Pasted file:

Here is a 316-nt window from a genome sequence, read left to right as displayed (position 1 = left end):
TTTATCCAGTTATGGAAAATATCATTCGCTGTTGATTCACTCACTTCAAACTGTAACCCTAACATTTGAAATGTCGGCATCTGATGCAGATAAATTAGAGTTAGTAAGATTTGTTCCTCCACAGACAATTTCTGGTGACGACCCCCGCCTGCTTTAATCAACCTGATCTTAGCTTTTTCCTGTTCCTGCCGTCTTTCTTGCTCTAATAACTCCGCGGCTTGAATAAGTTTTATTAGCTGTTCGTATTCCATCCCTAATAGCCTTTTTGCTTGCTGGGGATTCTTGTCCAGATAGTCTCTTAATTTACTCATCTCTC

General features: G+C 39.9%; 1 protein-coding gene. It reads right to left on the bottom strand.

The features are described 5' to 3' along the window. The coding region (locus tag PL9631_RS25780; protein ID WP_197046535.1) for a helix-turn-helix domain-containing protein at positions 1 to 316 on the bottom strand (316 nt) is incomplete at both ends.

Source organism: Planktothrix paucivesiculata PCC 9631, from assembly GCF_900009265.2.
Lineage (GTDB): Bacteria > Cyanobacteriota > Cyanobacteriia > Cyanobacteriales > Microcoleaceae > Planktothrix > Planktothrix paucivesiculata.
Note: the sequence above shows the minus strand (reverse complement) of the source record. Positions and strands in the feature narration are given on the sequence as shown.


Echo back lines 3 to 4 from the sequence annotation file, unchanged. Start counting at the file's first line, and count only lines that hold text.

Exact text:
General features: G+C 39.9%; 1 protein-coding gene. It reads right to left on the bottom strand.

The features are described 5' to 3' along the window. The coding region (locus tag PL9631_RS25780; protein ID WP_197046535.1) for a helix-turn-helix domain-containing protein at positions 1 to 316 on the bottom strand (316 nt) is incomplete at both ends.